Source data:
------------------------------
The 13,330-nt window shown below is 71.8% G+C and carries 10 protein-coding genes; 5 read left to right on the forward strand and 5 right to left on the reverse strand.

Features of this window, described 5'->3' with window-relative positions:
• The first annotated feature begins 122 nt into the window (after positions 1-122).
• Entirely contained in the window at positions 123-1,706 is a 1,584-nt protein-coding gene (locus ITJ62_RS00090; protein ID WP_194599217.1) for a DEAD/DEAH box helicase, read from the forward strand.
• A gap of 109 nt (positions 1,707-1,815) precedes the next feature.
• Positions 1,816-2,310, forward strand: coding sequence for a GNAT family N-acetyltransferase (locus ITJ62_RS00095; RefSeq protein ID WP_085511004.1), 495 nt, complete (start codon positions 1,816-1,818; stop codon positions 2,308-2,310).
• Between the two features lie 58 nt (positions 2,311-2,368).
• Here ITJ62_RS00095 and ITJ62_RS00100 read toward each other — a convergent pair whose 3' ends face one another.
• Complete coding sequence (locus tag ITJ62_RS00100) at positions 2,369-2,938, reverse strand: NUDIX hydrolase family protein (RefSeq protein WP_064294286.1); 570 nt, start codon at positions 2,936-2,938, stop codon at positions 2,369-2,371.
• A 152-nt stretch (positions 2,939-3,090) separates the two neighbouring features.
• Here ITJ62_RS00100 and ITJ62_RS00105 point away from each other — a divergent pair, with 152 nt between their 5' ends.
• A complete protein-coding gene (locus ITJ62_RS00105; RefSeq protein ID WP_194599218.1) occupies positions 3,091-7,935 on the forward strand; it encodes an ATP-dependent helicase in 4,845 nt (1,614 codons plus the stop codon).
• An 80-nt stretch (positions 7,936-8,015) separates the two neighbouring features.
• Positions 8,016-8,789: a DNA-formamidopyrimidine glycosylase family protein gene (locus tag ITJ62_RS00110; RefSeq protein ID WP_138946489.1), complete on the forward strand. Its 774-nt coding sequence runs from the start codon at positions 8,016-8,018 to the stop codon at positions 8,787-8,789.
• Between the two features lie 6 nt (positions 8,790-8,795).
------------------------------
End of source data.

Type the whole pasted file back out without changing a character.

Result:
The 13,330-nt window shown below is 71.8% G+C and carries 10 protein-coding genes; 5 read left to right on the forward strand and 5 right to left on the reverse strand.

Features of this window, described 5'->3' with window-relative positions:
• The first annotated feature begins 122 nt into the window (after positions 1-122).
• Entirely contained in the window at positions 123-1,706 is a 1,584-nt protein-coding gene (locus ITJ62_RS00090; protein ID WP_194599217.1) for a DEAD/DEAH box helicase, read from the forward strand.
• A gap of 109 nt (positions 1,707-1,815) precedes the next feature.
• Positions 1,816-2,310, forward strand: coding sequence for a GNAT family N-acetyltransferase (locus ITJ62_RS00095; RefSeq protein ID WP_085511004.1), 495 nt, complete (start codon positions 1,816-1,818; stop codon positions 2,308-2,310).
• Between the two features lie 58 nt (positions 2,311-2,368).
• Here ITJ62_RS00095 and ITJ62_RS00100 read toward each other — a convergent pair whose 3' ends face one another.
• Complete coding sequence (locus tag ITJ62_RS00100) at positions 2,369-2,938, reverse strand: NUDIX hydrolase family protein (RefSeq protein WP_064294286.1); 570 nt, start codon at positions 2,936-2,938, stop codon at positions 2,369-2,371.
• A 152-nt stretch (positions 2,939-3,090) separates the two neighbouring features.
• Here ITJ62_RS00100 and ITJ62_RS00105 point away from each other — a divergent pair, with 152 nt between their 5' ends.
• A complete protein-coding gene (locus ITJ62_RS00105; RefSeq protein ID WP_194599218.1) occupies positions 3,091-7,935 on the forward strand; it encodes an ATP-dependent helicase in 4,845 nt (1,614 codons plus the stop codon).
• An 80-nt stretch (positions 7,936-8,015) separates the two neighbouring features.
• Positions 8,016-8,789: a DNA-formamidopyrimidine glycosylase family protein gene (locus tag ITJ62_RS00110; RefSeq protein ID WP_138946489.1), complete on the forward strand. Its 774-nt coding sequence runs from the start codon at positions 8,016-8,018 to the stop codon at positions 8,787-8,789.
• Between the two features lie 6 nt (positions 8,790-8,795).